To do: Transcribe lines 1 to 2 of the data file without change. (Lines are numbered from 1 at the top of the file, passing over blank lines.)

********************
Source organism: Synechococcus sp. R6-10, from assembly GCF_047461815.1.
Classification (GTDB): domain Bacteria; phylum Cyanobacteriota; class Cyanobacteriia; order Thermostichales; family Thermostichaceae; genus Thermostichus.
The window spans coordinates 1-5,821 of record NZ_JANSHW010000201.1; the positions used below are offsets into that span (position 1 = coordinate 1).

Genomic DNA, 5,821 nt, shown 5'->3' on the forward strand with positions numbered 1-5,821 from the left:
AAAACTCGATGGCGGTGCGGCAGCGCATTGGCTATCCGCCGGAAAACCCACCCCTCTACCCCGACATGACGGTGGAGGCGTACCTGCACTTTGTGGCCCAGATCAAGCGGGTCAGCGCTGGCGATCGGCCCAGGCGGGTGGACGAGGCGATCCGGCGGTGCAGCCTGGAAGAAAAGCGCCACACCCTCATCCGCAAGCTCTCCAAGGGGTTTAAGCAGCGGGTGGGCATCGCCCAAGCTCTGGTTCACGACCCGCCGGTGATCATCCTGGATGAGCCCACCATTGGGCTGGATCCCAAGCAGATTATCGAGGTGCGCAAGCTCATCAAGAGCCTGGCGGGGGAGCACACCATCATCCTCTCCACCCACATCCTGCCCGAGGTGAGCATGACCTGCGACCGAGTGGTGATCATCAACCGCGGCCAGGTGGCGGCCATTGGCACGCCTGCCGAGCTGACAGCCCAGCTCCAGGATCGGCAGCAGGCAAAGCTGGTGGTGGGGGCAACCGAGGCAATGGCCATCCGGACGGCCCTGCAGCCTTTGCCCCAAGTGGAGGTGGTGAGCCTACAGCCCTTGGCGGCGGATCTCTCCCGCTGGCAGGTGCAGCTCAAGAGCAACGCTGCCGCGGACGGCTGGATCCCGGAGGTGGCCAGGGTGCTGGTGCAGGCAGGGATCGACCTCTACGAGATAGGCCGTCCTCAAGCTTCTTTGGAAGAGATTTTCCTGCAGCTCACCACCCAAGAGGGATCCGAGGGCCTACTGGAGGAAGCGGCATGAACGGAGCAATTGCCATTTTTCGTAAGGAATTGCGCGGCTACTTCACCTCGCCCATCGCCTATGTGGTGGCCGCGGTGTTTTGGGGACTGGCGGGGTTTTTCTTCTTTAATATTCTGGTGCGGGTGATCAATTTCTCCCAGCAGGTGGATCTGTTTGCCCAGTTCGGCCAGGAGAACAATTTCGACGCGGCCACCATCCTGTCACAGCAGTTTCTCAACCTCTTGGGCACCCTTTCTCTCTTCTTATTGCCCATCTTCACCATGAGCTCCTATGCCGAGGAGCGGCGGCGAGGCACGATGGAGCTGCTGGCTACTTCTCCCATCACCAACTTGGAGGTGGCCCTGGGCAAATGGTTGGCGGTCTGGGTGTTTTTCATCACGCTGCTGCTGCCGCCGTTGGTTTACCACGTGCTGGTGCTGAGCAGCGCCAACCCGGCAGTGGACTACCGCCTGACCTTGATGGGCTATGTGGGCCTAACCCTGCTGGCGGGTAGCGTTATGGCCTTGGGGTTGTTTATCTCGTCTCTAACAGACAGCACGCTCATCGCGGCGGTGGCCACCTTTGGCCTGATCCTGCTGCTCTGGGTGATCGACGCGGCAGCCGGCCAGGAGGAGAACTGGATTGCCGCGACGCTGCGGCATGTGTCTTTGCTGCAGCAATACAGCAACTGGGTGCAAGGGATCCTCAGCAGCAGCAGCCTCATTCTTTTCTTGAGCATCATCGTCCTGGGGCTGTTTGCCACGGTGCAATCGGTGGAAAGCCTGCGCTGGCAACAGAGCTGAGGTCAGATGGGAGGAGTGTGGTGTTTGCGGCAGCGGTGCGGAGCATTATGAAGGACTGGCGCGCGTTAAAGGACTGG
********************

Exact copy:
Source organism: Synechococcus sp. R6-10, from assembly GCF_047461815.1.
Classification (GTDB): domain Bacteria; phylum Cyanobacteriota; class Cyanobacteriia; order Thermostichales; family Thermostichaceae; genus Thermostichus.